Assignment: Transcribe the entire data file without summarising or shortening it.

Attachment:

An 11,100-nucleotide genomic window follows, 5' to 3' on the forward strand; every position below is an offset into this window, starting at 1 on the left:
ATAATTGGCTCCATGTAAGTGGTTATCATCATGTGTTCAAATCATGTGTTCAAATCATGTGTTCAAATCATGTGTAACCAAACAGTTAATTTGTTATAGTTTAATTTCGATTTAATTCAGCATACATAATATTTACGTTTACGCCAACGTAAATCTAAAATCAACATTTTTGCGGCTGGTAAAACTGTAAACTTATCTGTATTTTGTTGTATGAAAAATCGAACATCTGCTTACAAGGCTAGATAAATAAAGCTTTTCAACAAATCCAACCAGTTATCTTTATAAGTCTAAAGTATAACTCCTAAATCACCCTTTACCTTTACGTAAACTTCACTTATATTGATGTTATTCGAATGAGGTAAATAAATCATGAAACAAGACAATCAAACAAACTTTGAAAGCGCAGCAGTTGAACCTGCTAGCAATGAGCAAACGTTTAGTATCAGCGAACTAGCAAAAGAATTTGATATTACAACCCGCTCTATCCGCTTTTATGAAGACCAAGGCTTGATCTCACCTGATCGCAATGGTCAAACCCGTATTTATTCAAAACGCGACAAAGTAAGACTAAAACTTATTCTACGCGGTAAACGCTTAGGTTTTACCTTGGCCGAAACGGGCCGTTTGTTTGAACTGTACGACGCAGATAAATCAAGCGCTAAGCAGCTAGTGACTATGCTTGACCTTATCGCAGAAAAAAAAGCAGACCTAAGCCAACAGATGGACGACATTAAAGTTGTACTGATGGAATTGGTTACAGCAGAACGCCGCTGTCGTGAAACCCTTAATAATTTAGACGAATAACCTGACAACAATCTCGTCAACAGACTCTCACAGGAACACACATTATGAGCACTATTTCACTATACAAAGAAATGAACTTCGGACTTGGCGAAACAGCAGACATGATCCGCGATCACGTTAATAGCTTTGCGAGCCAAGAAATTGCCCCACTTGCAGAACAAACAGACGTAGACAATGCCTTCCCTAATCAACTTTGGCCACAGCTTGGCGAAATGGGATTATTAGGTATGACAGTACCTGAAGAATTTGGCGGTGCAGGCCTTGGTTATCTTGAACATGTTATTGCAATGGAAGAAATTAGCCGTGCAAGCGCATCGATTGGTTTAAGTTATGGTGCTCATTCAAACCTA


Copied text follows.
An 11,100-nucleotide genomic window follows, 5' to 3' on the forward strand; every position below is an offset into this window, starting at 1 on the left:
ATAATTGGCTCCATGTAAGTGGTTATCATCATGTGTTCAAATCATGTGTTCAAATCATGTGTTCAAATCATGTGTAACCAAACAGTTAATTTGTTATAGTTTAATTTCGATTTAATTCAGCATACATAATATTTACGTTTACGCCAACGTAAATCTAAAATCAACATTTTTGCGGCTGGTAAAACTGTAAACTTATCTGTATTTTGTTGTATGAAAAATCGAACATCTGCTTACAAGGCTAGATAAATAAAGCTTTTCAACAAATCCAACCAGTTATCTTTATAAGTCTAAAGTATAACTCCTAAATCACCCTTTACCTTTACGTAAACTTCACTTATATTGATGTTATTCGAATGAGGTAAATAAATCATGAAACAAGACAATCAAACAAACTTTGAAAGCGCAGCAGTTGAACCTGCTAGCAATGAGCAAACGTTTAGTATCAGCGAACTAGCAAAAGAATTTGATATTACAACCCGCTCTATCCGCTTTTATGAAGACCAAGGCTTGATCTCACCTGATCGCAATGGTCAAACCCGTATTTATTCAAAACGCGACAAAGTAAGACTAAAACTTATTCTACGCGGTAAACGCTTAGGTTTTACCTTGGCCGAAACGGGCCGTTTGTTTGAACTGTACGACGCAGATAAATCAAGCGCTAAGCAGCTAGTGACTATGCTTGACCTTATCGCAGAAAAAAAAGCAGACCTAAGCCAACAGATGGACGACATTAAAGTTGTACTGATGGAATTGGTTACAGCAGAACGCCGCTGTCGTGAAACCCTTAATAATTTAGACGAATAACCTGACAACAATCTCGTCAACAGACTCTCACAGGAACACACATTATGAGCACTATTTCACTATACAAAGAAATGAACTTCGGACTTGGCGAAACAGCAGACATGATCCGCGATCACGTTAATAGCTTTGCGAGCCAAGAAATTGCCCCACTTGCAGAACAAACAGACGTAGACAATGCCTTCCCTAATCAACTTTGGCCACAGCTTGGCGAAATGGGATTATTAGGTATGACAGTACCTGAAGAATTTGGCGGTGCAGGCCTTGGTTATCTTGAACATGTTATTGCAATGGAAGAAATTAGCCGTGCAAGCGCATCGATTGGTTTAAGTTATGGTGCTCATTCAAACCTA